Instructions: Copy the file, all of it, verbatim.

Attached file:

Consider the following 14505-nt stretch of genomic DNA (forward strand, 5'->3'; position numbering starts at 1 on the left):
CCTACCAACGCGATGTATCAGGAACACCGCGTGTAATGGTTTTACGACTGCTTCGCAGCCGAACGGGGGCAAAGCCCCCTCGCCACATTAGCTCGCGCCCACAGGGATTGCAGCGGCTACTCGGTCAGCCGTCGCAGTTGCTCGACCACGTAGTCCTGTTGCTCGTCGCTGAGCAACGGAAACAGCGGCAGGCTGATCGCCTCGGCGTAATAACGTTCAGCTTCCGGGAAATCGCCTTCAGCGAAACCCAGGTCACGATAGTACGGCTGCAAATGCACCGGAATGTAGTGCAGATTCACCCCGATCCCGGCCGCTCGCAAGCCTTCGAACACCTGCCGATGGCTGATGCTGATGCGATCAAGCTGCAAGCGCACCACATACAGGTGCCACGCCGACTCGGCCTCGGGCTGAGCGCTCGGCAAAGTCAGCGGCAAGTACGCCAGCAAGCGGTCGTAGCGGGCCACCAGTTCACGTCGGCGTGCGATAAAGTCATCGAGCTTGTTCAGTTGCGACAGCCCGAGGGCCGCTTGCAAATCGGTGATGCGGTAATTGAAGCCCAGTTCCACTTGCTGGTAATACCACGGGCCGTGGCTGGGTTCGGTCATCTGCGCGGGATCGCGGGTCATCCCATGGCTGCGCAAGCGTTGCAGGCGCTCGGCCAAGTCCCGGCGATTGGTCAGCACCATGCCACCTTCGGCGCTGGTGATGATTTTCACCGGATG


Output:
Consider the following 14505-nt stretch of genomic DNA (forward strand, 5'->3'; position numbering starts at 1 on the left):
CCTACCAACGCGATGTATCAGGAACACCGCGTGTAATGGTTTTACGACTGCTTCGCAGCCGAACGGGGGCAAAGCCCCCTCGCCACATTAGCTCGCGCCCACAGGGATTGCAGCGGCTACTCGGTCAGCCGTCGCAGTTGCTCGACCACGTAGTCCTGTTGCTCGTCGCTGAGCAACGGAAACAGCGGCAGGCTGATCGCCTCGGCGTAATAACGTTCAGCTTCCGGGAAATCGCCTTCAGCGAAACCCAGGTCACGATAGTACGGCTGCAAATGCACCGGAATGTAGTGCAGATTCACCCCGATCCCGGCCGCTCGCAAGCCTTCGAACACCTGCCGATGGCTGATGCTGATGCGATCAAGCTGCAAGCGCACCACATACAGGTGCCACGCCGACTCGGCCTCGGGCTGAGCGCTCGGCAAAGTCAGCGGCAAGTACGCCAGCAAGCGGTCGTAGCGGGCCACCAGTTCACGTCGGCGTGCGATAAAGTCATCGAGCTTGTTCAGTTGCGACAGCCCGAGGGCCGCTTGCAAATCGGTGATGCGGTAATTGAAGCCCAGTTCCACTTGCTGGTAATACCACGGGCCGTGGCTGGGTTCGGTCATCTGCGCGGGATCGCGGGTCATCCCATGGCTGCGCAAGCGTTGCAGGCGCTCGGCCAAGTCCCGGCGATTGGTCAGCACCATGCCACCTTCGGCGCTGGTGATGATTTTCACCGGATG